Thursday, June 27, 2013


Separating Eggs by Angie Ouellette-Tower for photo 015_zpsc0bf1d0e.jpg


Separating egg yolks & whites was a frightening task when I was a child learning how to cook and bake.  However, once I learned the proper technique, I was amazed at how the yolk retained it's perfect form while the whites just slipped away.

The following are some of the recipes that I have previously shared with you on this blog that require separating egg yolks & whites (click each title to view more details):

Peppermint Patty Pudding Pops
Orange Mocha Meringue Tarts
Jam-In Lemon Parsnip Muffins
Make Rice Pudding from Leftover Rice
Coconut Cocoa Cream Pie

Below I show you 3 different "tools" to use as a separating option - all using the "Three Bowl Method."

Separating Eggs by Angie Ouellette-Tower for photo 015-Copy_zps3601ea17.jpg

Three Bowl Method

You will need 1 bowl for cracking the egg, 1 bowl for the egg yolks & 1 bowl for the egg whites (see picture above).  The reason for the "cracking" bowl is that sometimes you will have a "suspicious" egg like a bloody yolk or an almost rotten egg (this happened to me once - the egg looked fine from the outside but when I cracked it open it released the most horrid sulfur smell).  Also, there might be little pieces of egg shell that fall into the egg bowl and you will need to fish those shell pieces out before cooking or baking.

Take one egg and begin by cracking the egg in the "separating utensil" over the "cracking" bowl.  Allow the white to slip down into the "cracking" bowl.  Place the yolk into the "yolk bowl" and pour the egg white into the "white bowl."  Continue using this method for all of the eggs required for the recipe that you are making.

Separating Tool #1 (store bought) - There are many egg yolk separating tools that you can buy - this one shown in the 3 pictures below clips onto the edge of a mixing bowl and has small slits large enough for the egg white to slip through.  Clip this tool onto your "cracking" bowl & separate away. 

Separating Eggs by Angie Ouellette-Tower for photo 008_zpse53ee8e5.jpg Separating Eggs by Angie Ouellette-Tower for photo 010_zps9fedbf8b.jpg

Separating Eggs by Angie Ouellette-Tower for photo 011_zpsb5e661bf.jpg

Separating Tool #2 (egg shell) - This is the tool that I use all the time - the egg shell.  When you crack the egg open - take half of the egg shell in your left hand & the other half in your right hand and gently pour the egg back & forth from the right shell to the left shell until all of the white has slipped away.  You should be able to do this in 2 strokes - once to the right & once to the left.  Be careful not to clip the yolk open with the edge of an egg shell!  When you are finished - compost the shell (or discard).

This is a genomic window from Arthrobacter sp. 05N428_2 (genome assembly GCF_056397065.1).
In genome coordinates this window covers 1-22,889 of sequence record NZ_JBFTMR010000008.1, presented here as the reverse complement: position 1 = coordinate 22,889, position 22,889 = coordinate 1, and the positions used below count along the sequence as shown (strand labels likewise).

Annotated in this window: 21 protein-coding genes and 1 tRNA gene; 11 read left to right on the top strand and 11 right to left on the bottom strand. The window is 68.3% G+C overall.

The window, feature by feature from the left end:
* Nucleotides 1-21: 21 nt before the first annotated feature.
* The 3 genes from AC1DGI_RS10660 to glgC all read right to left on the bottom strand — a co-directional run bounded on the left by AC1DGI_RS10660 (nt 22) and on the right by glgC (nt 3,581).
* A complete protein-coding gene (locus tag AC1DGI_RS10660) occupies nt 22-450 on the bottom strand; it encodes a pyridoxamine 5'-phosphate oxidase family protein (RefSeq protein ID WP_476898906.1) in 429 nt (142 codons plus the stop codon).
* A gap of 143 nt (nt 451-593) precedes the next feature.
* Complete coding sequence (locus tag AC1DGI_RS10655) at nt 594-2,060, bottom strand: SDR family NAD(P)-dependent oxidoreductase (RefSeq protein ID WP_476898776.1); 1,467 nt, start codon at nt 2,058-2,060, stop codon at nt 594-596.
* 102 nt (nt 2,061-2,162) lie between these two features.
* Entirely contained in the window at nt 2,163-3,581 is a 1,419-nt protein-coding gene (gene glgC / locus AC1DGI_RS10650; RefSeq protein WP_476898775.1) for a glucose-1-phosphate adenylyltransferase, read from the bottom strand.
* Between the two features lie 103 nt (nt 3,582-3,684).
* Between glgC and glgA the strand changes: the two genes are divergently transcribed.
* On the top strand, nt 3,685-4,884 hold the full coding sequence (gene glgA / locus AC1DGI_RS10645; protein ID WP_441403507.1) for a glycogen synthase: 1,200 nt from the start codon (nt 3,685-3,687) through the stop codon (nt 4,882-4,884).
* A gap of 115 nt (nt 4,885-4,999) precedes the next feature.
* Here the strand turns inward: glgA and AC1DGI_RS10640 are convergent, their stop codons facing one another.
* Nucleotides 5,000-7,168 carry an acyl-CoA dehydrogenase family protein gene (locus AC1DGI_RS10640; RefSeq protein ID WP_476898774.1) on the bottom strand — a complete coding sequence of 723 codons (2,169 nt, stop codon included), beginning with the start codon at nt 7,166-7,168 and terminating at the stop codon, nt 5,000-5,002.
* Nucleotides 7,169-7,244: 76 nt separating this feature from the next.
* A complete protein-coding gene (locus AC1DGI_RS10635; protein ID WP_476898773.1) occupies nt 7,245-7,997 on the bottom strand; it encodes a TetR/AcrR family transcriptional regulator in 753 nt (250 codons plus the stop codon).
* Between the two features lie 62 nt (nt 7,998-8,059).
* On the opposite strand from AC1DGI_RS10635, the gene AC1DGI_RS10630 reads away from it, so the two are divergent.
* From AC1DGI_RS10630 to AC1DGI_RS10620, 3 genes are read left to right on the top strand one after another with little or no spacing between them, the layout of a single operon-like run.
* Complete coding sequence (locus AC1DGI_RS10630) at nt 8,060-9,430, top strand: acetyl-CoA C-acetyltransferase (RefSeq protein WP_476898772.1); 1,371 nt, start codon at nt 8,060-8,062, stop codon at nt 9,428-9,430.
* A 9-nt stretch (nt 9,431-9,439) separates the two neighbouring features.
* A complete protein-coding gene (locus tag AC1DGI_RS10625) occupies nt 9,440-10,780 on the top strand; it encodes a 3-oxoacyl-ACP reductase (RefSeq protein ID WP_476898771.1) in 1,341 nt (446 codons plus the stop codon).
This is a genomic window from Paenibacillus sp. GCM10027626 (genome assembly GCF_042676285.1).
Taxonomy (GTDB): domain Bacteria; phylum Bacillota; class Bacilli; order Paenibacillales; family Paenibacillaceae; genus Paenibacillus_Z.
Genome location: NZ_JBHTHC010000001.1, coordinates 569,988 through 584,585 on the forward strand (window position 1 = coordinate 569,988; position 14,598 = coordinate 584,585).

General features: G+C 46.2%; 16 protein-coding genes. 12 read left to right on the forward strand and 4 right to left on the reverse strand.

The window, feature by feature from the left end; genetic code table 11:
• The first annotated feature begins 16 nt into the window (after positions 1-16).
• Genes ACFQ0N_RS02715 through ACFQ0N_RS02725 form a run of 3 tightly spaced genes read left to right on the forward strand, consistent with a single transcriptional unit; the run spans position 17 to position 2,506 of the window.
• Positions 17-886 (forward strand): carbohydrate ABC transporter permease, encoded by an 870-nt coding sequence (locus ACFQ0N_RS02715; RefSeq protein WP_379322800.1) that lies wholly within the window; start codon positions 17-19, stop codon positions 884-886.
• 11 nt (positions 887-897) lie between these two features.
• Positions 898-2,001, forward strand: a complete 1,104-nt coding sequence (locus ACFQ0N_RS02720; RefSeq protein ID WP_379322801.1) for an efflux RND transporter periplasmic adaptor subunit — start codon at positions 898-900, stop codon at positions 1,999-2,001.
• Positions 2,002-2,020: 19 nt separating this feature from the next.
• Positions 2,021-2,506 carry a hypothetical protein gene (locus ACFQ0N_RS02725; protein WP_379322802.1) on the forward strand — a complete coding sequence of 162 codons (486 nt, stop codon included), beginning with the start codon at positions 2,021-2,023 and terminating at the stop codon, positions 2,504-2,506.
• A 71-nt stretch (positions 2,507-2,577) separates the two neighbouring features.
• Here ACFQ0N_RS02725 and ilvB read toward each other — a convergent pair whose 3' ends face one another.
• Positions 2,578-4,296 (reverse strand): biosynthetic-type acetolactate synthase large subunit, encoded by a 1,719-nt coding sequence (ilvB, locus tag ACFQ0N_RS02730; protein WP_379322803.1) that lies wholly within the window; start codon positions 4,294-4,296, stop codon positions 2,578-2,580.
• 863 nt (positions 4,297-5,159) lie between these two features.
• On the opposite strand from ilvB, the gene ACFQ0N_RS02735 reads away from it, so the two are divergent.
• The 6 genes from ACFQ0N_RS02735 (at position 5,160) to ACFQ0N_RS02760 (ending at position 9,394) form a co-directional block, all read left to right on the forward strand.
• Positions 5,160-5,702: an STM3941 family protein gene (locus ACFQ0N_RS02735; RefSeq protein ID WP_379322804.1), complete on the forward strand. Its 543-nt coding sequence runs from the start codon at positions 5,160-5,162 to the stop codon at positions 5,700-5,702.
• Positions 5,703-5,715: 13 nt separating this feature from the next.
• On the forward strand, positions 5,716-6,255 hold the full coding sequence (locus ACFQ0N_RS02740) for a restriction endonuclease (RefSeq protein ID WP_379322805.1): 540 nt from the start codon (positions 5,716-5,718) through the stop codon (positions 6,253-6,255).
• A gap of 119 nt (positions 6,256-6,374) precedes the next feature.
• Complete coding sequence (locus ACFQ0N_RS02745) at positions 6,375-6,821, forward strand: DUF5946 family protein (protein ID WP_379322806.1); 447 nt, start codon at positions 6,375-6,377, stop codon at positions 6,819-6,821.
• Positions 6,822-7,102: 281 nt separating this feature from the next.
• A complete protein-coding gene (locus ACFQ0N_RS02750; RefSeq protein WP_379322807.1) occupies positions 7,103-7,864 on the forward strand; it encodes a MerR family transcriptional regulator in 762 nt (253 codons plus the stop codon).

Separating Eggs by Angie Ouellette-Tower for photo 012_zps412b42cf.jpg

Separating Eggs by Angie Ouellette-Tower for photo 013_zps61fd19ac.jpg

Separating Tool #3 (your hand) - You can't be afraid of messy hands with this method.  Make sure that you wash your hands thoroughly first.  Place one hand over the "cracking" bowl with your fingers closed and simply crack the egg onto the finger portion of your hand (see picture below).  The egg white will slip through the cracks in between your fingers. 

photo 014_zps46fa542c.jpg



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  1. Actually, I hate separating egg yolks and whites. I use the hand method because it is the safest, I think. It happened to me multiple times that the yolk opened with the egg shell, which is messy and so annoying.

  2. Thanks for sharing this at my Healthy Tuesday hop. :)

  3. Great tips! I use the shell, but with our fresh eggs from our sweet backyard hens, I think you could use just about anything! Thank you for linking up at Tuesdays with a Twist!! -Marci @ Stone cottage Adventures

  4. Good tips for separating egg yolks and whites. I've never used a tool just the eggshells.

    Thanks for linking up to the Creative HomeAcre Blog Hop. We hope you'll join us again this Sunday!

  5. Thanks so much for sharing at last week's All My Bloggy Friends! I can't wait to see what you share this week!


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